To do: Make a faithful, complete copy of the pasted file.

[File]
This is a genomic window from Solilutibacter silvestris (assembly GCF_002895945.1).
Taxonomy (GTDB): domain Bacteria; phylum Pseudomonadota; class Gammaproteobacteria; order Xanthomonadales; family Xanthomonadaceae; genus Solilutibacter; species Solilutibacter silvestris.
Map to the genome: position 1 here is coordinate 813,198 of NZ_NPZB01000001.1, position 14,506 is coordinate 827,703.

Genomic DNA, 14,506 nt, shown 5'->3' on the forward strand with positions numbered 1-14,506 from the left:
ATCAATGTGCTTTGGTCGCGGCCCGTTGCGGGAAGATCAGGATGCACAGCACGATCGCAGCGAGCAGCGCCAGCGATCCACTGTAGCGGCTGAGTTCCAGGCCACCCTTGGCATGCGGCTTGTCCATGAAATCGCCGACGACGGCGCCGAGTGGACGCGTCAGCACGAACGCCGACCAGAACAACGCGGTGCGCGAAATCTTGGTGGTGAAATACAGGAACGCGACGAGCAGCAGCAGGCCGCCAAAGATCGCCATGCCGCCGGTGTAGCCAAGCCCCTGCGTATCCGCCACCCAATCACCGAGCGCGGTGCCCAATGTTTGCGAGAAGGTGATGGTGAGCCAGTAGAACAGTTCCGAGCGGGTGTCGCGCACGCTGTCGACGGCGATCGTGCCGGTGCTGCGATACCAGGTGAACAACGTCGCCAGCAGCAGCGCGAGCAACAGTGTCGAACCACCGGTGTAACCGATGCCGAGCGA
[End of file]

This is a genomic window from Solilutibacter silvestris (assembly GCF_002895945.1).
Taxonomy (GTDB): domain Bacteria; phylum Pseudomonadota; class Gammaproteobacteria; order Xanthomonadales; family Xanthomonadaceae; genus Solilutibacter; species Solilutibacter silvestris.
Map to the genome: position 1 here is coordinate 813,198 of NZ_NPZB01000001.1, position 14,506 is coordinate 827,703.

Genomic DNA, 14,506 nt, shown 5'->3' on the forward strand with positions numbered 1-14,506 from the left:
ATCAATGTGCTTTGGTCGCGGCCCGTTGCGGGAAGATCAGGATGCACAGCACGATCGCAGCGAGCAGCGCCAGCGATCCACTGTAGCGGCTGAGTTCCAGGCCACCCTTGGCATGCGGCTTGTCCATGAAATCGCCGACGACGGCGCCGAGTGGACGCGTCAGCACGAACGCCGACCAGAACAACGCGGTGCGCGAAATCTTGGTGGTGAAATACAGGAACGCGACGAGCAGCAGCAGGCCGCCAAAGATCGCCATGCCGCCGGTGTAGCCAAGCCCCTGCGTATCCGCCACCCAATCACCGAGCGCGGTGCCCAATGTTTGCGAGAAGGTGATGGTGAGCCAGTAGAACAGTTCCGAGCGGGTGTCGCGCACGCTGTCGACGGCGATCGTGCCGGTGCTGCGATACCAGGTGAACAACGTCGCCAGCAGCAGCGCGAGCAACAGTGTCGAACCACCGGTGTAACCGATGCCGAGCGA